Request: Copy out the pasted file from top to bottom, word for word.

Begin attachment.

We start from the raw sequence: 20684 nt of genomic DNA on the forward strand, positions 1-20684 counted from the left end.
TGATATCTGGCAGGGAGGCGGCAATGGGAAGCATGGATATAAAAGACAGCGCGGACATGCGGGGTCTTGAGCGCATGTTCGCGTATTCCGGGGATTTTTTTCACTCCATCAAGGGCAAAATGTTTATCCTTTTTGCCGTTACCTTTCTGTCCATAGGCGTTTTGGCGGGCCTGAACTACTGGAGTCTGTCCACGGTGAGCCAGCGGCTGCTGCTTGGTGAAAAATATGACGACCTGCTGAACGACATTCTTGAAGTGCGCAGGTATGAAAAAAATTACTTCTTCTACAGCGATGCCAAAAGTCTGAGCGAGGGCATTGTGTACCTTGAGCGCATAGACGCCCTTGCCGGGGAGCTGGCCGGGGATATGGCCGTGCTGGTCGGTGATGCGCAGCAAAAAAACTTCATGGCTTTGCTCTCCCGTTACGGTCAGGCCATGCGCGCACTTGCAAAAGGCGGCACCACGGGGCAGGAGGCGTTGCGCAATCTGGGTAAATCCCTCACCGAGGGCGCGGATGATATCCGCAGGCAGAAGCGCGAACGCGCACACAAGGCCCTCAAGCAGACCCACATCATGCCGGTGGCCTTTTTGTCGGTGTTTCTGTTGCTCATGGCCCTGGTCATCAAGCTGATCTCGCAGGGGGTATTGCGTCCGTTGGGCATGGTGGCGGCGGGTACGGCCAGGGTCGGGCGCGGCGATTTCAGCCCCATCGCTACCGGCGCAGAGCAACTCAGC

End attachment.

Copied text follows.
We start from the raw sequence: 20684 nt of genomic DNA on the forward strand, positions 1-20684 counted from the left end.
TGATATCTGGCAGGGAGGCGGCAATGGGAAGCATGGATATAAAAGACAGCGCGGACATGCGGGGTCTTGAGCGCATGTTCGCGTATTCCGGGGATTTTTTTCACTCCATCAAGGGCAAAATGTTTATCCTTTTTGCCGTTACCTTTCTGTCCATAGGCGTTTTGGCGGGCCTGAACTACTGGAGTCTGTCCACGGTGAGCCAGCGGCTGCTGCTTGGTGAAAAATATGACGACCTGCTGAACGACATTCTTGAAGTGCGCAGGTATGAAAAAAATTACTTCTTCTACAGCGATGCCAAAAGTCTGAGCGAGGGCATTGTGTACCTTGAGCGCATAGACGCCCTTGCCGGGGAGCTGGCCGGGGATATGGCCGTGCTGGTCGGTGATGCGCAGCAAAAAAACTTCATGGCTTTGCTCTCCCGTTACGGTCAGGCCATGCGCGCACTTGCAAAAGGCGGCACCACGGGGCAGGAGGCGTTGCGCAATCTGGGTAAATCCCTCACCGAGGGCGCGGATGATATCCGCAGGCAGAAGCGCGAACGCGCACACAAGGCCCTCAAGCAGACCCACATCATGCCGGTGGCCTTTTTGTCGGTGTTTCTGTTGCTCATGGCCCTGGTCATCAAGCTGATCTCGCAGGGGGTATTGCGTCCGTTGGGCATGGTGGCGGCGGGTACGGCCAGGGTCGGGCGCGGCGATTTCAGCCCCATCGCTACCGGCGCAGAGCAACTCAGC